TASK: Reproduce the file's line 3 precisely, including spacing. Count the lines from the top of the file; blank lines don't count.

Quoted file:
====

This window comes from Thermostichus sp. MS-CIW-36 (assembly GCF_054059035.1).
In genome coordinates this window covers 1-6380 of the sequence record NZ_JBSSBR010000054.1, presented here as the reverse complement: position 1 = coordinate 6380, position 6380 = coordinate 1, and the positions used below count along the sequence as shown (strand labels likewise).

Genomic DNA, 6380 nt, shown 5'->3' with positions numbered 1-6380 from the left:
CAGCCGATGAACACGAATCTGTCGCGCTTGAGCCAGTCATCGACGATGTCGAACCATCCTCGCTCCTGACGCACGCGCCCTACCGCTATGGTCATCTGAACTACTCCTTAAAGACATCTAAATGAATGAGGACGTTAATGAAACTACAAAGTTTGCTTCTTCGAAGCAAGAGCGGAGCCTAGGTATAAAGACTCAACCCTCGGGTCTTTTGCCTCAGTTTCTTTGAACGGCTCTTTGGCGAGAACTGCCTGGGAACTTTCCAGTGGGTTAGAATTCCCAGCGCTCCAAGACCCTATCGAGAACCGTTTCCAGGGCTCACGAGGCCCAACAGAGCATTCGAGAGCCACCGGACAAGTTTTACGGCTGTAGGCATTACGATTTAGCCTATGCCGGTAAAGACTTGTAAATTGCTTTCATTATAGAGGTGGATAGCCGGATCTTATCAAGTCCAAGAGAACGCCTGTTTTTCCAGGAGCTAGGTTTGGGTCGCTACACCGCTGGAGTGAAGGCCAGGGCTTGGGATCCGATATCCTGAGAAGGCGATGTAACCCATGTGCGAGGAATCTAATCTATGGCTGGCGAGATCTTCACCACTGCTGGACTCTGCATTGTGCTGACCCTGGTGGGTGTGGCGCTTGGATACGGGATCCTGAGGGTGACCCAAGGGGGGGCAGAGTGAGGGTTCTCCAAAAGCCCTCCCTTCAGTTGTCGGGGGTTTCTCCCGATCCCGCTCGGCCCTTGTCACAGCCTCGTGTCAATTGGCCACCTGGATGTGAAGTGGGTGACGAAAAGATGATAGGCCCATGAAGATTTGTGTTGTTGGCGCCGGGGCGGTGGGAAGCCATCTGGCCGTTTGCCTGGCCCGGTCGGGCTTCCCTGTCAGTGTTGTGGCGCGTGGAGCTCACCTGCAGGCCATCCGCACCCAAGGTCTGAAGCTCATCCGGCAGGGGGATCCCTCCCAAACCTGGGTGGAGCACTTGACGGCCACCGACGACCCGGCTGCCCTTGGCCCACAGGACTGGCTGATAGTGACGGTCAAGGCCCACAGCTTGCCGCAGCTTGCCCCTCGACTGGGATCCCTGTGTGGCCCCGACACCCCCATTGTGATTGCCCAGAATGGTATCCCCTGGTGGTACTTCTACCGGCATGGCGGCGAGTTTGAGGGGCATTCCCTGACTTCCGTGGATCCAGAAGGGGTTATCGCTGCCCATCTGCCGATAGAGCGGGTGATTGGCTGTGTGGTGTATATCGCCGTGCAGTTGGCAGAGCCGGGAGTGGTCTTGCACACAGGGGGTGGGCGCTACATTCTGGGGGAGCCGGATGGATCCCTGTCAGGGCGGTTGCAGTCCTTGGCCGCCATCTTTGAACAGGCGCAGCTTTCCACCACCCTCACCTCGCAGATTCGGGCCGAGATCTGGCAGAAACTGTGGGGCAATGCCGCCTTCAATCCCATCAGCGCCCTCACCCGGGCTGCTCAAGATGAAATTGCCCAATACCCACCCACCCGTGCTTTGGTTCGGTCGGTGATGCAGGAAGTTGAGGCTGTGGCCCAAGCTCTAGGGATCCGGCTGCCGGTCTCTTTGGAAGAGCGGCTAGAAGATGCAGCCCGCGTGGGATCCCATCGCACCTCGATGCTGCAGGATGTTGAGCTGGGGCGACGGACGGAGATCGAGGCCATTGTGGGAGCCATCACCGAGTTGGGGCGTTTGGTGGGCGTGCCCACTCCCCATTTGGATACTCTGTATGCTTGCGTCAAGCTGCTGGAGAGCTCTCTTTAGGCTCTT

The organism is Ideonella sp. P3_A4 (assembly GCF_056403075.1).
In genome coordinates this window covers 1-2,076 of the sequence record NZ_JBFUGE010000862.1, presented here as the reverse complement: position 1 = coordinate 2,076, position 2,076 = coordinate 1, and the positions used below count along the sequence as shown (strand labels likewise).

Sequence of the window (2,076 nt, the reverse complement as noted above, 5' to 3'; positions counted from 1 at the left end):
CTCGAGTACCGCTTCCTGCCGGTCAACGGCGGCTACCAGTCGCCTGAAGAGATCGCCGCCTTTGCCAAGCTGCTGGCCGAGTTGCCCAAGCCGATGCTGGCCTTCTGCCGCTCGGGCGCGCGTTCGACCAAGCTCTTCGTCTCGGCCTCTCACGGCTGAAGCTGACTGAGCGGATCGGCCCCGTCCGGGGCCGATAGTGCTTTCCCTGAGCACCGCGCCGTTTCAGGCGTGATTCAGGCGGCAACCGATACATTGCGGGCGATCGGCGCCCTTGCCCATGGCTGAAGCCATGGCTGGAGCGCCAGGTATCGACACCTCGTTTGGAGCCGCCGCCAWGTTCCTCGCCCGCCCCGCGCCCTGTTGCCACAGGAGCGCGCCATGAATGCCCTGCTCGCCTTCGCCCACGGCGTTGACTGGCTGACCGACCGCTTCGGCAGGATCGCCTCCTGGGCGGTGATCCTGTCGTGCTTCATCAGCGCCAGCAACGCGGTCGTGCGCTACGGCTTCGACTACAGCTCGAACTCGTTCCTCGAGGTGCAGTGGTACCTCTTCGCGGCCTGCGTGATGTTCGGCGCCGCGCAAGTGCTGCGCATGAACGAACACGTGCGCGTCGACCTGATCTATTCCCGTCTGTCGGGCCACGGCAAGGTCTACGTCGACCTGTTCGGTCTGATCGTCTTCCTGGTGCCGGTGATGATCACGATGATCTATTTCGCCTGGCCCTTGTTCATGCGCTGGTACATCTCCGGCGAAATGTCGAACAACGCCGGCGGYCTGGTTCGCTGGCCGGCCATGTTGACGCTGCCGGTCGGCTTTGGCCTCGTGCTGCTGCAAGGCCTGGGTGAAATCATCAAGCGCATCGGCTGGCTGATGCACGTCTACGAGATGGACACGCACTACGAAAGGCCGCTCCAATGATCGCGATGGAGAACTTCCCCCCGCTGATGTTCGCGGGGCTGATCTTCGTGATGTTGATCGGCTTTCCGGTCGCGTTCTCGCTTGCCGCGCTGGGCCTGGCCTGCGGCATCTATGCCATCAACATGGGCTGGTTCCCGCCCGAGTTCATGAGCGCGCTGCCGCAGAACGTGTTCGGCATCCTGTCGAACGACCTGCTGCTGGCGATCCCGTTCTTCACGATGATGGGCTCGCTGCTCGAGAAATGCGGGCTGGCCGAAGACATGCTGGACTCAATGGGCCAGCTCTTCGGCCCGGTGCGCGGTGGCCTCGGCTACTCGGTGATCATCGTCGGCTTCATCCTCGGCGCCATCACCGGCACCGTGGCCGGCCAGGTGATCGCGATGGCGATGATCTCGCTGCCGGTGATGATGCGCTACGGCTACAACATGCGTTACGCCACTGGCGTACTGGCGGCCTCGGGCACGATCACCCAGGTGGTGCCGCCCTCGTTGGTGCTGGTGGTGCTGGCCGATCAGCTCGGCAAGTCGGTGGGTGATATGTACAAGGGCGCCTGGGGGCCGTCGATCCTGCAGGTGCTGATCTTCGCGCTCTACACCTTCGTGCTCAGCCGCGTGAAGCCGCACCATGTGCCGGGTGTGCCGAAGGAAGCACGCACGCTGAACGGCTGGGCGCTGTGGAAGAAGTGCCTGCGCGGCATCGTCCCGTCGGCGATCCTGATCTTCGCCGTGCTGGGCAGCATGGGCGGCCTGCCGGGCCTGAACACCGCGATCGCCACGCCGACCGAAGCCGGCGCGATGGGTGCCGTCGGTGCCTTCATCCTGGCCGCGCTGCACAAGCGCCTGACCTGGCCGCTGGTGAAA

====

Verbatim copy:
Genomic DNA, 6380 nt, shown 5'->3' with positions numbered 1-6380 from the left: